Read everything on the company’s blog
Read every tweet sent out by the company in the last couple of months
Read every press release about the company
Read all profiles of senior people
Read all profiles of data scientists / people whom you might meet during the interview
For the second step - researching the competitors of the company where you are interviewing, here’s a list of things to do:
Figure out the top three competitors for the company you are interviewing with
Read each company’s blogs
Read each company’s tweets
Read each company’s press releases
Read the profiles of the senior people at each company
Read all profiles of data scientists / people whom you might hire away from competitors or who could hire you away from each company
For the third step - researching the industry the company and competitors live in, here’s a list of things to do:
Figure out the trade rags/newspapers/journals/blogs for the overall industry and read last few issues
Figure out the trade rags/newspapers/journals/blogs for the very specific part of the industry this company exists in
Look at conferences and see what topics people have presented on that are related to the industry and your specific company and competitors
Read the daily rags/newspapers/journals/blogs everyday heading into the interview
For the fourth step - researching where the company, competitors, and industry are headed, here’s a list of things to do:
Develop an opinion of what the biggest challenges are in the industry / sector / company
Develop an opinion of what the biggest wins in recent memory have been in the industry / sector / company
Develop an opinion of what happens next in the industry / sector / company
For the fifth step - researching what data is generated, used, and studied by data scientists in these organizations, here’s a list of things to do:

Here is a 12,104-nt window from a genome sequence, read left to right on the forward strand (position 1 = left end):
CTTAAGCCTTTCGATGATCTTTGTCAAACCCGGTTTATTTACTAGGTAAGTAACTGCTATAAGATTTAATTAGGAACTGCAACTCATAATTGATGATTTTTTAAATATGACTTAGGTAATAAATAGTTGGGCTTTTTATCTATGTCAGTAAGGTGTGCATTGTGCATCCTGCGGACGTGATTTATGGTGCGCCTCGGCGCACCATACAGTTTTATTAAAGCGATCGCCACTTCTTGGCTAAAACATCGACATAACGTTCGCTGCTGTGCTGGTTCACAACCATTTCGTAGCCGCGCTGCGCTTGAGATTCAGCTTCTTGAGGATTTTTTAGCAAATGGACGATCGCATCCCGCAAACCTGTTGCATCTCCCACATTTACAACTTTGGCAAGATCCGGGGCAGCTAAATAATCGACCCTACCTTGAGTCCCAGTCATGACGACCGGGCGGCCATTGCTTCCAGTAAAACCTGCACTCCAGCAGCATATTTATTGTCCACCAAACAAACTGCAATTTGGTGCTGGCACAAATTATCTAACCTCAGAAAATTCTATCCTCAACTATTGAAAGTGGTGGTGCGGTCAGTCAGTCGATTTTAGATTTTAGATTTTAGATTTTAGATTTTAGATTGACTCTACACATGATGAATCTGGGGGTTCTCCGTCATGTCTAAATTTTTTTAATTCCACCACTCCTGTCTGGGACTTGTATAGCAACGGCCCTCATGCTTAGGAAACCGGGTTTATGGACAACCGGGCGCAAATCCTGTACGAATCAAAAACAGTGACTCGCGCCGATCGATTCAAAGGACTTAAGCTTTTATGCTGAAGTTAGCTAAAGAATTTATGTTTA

Read the job description again to see if they tell you what data they use or what business lines this particular data science job will support
Read description of the various services and/or products that the company sells to get a sense of where they see their value add
Look at any projects / papers / press releases the company has written to see if they mention the data being used
Use your imagination to place yourself in the job and come up with what data you’d want to use, what things you’d want to model, what things you’d want to predict, and what things you’d want to better understand.
For the sixth step - researching what tools are used by the data scientists and data engineers, here’s a list of things to do:
Read the job description again to really understand what tools they are using and what tools they want to see a background in
Read description of the various services and/or products that the company sells to get a sense of how big the company is and therefore how much it might spend on tools
Look at any projects / papers / press releases the company has written to see if they mention the tools being used
Use your imagination to place yourself in the job and come up with what tools you’d want to use given your own knowledge and experience
For the seventh step - researching what techniques they use, here’s a list of things to do:
Read the job description again to really understand what techniques are mentioned either directly or indirectly